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Barbancourt 5 Star Reserve Especiale 8-Year Rum is agricultural, meaning it's produced from fermented sugar cane juice rather than the more typical molasses. The sugar cane juice is double distilled and aged for eight years in Limousin oak barrels.
Dupré Barbancourt created the Barbancourt rum recipe in 1862 in Haiti, where the rum is still produced today. A French national, Barbancourt incorporated traditional French methods including double-distillation in the process.
Way back in the late eighties during leaner times when travel was preferred over fine rums (which were not even available back then), this was my occasional "luxury" rum. My usual ones in those days were Cruzan Gold, Appleton V/X, and Pusser's Navy Strength. In those days, El Dorado, Diplomatico, Pampero, and the like could not even be found on shelves in my area. The complete Barbancourt line of rhums could easily be found in French speaking Louisiana. They were not cheap, so this here 8 Year Old was always my "luxury rum". I had absolutely no idea back then why the difference in taste was due to it being an agricole rhum aged in Limousin oak casks. I just knew that it was totally different from all of the other rums that I had tried at the time.
So why have I waited so long to try this one again? The reviews that mention smoke and "after the quake" decline in quality threw me off. Recently trying their 15 Year old neat at a bar also did not help. So after carefully studying all of these reviews again, I figured that there was less than a 25% chance that I would wind up with a bottle from a bad batch. I took the $27 gamble on this bottle and brought it home along with two pricey aged rhum agricoles from Martinique. This one easily beat those other two and I really lucked out on my new bottle of Barbancourt.
Just as I remembered it, it is very buttery and delicate with no smoke flavor whatsoever. The burn is kept to a minimal. The aroma is more floral than grassy, as well as the taste. Had I rated this one back then, it would qualify as a perfect 10, but these days I have found many more rums that are better, even if they cost much more.
I'm generally not a fan of agricoles. Others I've tried (and there have been several) have not appealed to me so I've not rated them. With that said, this is the best I've tasted and I like this one. It struck me as on the dry side but subtly sweet with a mild whisky-like flavor. Unfortunately, for my taste it's over-priced (around $30 US / 750 ml) where I can get it.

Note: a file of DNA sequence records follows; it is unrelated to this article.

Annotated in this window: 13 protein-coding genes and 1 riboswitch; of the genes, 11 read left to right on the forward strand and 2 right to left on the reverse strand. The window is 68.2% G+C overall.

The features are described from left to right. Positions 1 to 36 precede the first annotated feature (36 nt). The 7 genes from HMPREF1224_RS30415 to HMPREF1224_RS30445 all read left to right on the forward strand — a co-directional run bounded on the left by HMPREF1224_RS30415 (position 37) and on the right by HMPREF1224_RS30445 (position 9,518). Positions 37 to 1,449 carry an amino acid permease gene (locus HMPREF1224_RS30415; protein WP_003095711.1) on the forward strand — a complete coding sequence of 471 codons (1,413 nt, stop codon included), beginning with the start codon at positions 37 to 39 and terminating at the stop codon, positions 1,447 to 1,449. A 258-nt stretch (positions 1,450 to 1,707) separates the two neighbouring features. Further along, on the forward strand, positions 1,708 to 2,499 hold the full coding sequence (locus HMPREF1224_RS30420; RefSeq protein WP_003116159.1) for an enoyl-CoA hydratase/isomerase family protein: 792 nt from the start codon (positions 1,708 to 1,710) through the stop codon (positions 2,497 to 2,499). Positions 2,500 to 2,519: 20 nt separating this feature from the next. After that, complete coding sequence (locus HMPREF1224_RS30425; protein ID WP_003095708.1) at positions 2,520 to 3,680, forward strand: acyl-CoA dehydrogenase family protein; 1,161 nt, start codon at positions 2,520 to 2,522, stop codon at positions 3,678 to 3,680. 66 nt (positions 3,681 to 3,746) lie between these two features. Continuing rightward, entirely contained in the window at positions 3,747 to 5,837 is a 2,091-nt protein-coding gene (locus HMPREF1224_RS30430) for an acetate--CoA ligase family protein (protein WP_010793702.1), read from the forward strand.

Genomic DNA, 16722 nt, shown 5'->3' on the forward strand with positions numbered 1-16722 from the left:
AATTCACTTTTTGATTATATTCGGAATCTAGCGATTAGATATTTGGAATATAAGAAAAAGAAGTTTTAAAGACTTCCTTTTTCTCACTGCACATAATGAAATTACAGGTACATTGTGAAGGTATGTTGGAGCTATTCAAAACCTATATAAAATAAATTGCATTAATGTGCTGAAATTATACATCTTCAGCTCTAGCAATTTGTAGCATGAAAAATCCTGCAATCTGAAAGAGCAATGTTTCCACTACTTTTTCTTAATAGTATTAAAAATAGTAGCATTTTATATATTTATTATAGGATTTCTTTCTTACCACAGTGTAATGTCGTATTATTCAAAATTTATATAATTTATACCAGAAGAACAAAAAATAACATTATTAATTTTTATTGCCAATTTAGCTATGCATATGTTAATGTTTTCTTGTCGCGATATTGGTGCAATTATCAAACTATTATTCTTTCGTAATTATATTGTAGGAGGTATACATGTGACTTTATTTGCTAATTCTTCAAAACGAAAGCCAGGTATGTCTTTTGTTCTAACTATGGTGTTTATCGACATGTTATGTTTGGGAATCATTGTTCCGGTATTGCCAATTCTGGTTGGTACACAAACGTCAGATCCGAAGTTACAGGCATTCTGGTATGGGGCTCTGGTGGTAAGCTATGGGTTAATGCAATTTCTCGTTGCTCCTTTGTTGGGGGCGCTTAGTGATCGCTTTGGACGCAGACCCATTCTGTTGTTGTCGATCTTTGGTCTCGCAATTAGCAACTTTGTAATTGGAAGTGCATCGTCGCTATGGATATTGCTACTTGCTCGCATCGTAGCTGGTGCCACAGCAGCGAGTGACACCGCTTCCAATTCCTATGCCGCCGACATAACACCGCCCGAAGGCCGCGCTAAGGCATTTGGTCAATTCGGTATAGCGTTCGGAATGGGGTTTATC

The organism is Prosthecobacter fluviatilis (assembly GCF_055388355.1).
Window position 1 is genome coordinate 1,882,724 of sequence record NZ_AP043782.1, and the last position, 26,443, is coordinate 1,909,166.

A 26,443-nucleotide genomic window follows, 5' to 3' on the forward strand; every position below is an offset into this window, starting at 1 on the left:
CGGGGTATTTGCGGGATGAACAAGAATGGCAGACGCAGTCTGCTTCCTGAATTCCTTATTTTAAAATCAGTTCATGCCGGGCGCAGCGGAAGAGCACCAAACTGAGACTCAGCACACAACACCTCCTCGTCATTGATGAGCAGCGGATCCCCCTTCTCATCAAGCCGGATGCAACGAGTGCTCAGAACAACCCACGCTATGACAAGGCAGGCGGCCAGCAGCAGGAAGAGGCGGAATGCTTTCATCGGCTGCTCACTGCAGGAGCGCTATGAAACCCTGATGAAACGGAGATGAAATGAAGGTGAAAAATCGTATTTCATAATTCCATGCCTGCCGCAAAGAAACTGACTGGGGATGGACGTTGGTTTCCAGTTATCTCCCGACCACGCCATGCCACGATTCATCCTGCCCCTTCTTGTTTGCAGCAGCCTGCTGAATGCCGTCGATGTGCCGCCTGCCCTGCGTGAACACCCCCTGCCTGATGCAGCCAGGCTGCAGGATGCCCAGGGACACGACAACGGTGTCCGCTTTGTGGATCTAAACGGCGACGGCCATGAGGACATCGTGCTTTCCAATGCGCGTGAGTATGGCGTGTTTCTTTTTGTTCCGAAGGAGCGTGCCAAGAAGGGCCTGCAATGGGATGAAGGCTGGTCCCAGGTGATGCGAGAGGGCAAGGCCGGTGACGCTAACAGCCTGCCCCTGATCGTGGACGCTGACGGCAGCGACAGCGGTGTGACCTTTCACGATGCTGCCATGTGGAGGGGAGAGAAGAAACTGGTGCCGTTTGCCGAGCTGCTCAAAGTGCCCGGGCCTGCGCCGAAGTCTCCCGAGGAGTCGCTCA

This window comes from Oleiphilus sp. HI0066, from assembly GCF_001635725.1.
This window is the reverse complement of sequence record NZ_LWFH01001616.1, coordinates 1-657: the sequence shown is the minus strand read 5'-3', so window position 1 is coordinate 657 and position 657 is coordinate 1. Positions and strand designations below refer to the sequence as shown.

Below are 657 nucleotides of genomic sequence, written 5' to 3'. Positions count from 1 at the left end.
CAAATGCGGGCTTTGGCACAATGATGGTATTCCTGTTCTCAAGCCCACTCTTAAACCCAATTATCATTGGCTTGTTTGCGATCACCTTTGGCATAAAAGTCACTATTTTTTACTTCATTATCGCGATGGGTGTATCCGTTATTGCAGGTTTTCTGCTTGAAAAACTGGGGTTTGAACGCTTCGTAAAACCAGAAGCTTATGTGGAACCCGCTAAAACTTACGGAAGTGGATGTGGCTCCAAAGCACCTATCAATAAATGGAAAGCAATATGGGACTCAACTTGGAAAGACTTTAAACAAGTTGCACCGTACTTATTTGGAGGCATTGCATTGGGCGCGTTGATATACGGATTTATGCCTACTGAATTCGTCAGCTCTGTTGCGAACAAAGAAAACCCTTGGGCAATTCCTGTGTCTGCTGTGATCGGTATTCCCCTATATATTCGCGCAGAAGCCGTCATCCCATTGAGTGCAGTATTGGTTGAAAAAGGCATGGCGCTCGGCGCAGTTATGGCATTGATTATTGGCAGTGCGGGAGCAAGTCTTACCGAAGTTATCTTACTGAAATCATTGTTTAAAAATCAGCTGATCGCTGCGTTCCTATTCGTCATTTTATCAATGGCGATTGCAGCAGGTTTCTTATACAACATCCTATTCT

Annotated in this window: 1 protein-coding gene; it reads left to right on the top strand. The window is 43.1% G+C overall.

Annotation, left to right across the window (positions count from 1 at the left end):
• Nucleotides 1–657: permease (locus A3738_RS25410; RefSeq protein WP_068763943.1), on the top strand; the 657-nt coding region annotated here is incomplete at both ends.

UPDATE: Whenever I drink rum I let them breath in the glass for about 10 minutes. I did the same when I originally posted this rum and the initial results were such. However I had a feeling something was wrong with this batch as a whole, like the factory missed a mixing step. The smoke flavor was just way too high to be normal. I figured to get the smokey taste out would be just to stir it. So I poured the whole bottle in a pryex glass and put it on the stirrer and stirred for about 20 minutes. After having the whole room smell like a burning log I took it off the stirrer and tried it. MUCH better, the flavors are all there like they should be. Definitely can get the argicole taste now. And doesn't taste like a burning log anymore. Still not that good but enough to be enjoyable in a rum and coke.
I'm leaving the original review below \/
This is bad rum at all points. Opening the bottle it smells OK at best (kind of like a failed pusser's batch). Drinking it straight is okay for a millisecond (imagine a better tasting bacardi gold) and in comes a whoosh of harshness with so much smokey/tabacco flavor you mine as well suck the tail pipe of an 84' ford, there is only a faint hint of the grassy agricole part but that flushed out by the smokey too. In coke its much the same, it is less harsh but there is so much smoke flavor its not very good. It's not even a pleasant smoke like smoked jerky. It's more like the new guy left the space heater too close to the barrel and it caught them all on fire and they said "screw it we waited 8 years we are going to sell it anyway". Clement makes 100x better agricole. This could be good to marinate foods in for a smokey taste.
Beautiful colors. Smooth, with pleasant notes of oak and a soft scent of the cane sugar.
I heard about this Haitian rum in the forums, which uses sugarcane instead of molasses and thought I would give it a try. I picked it up on sale for $18.99 which is a good price. I found it to be surprisingly good for the price. Nice color, good notes and quite smooth. I would definitely recommend this to anyone looking for a great rum at a great value.
Got it as a gift by a Haitian friend that just returned from a visit there. Absolutely awful! Taste like Nyquil cough medicine mixed with prison hooch with a hint of sweaty ass! Didn't have the heart to tell my bud how bad it was. The toilet seemed to cringe as I poured it down its gullet. Really God awful stuff!
If 4 years old was not drinkable even with coke, this you can take if nothing else is available.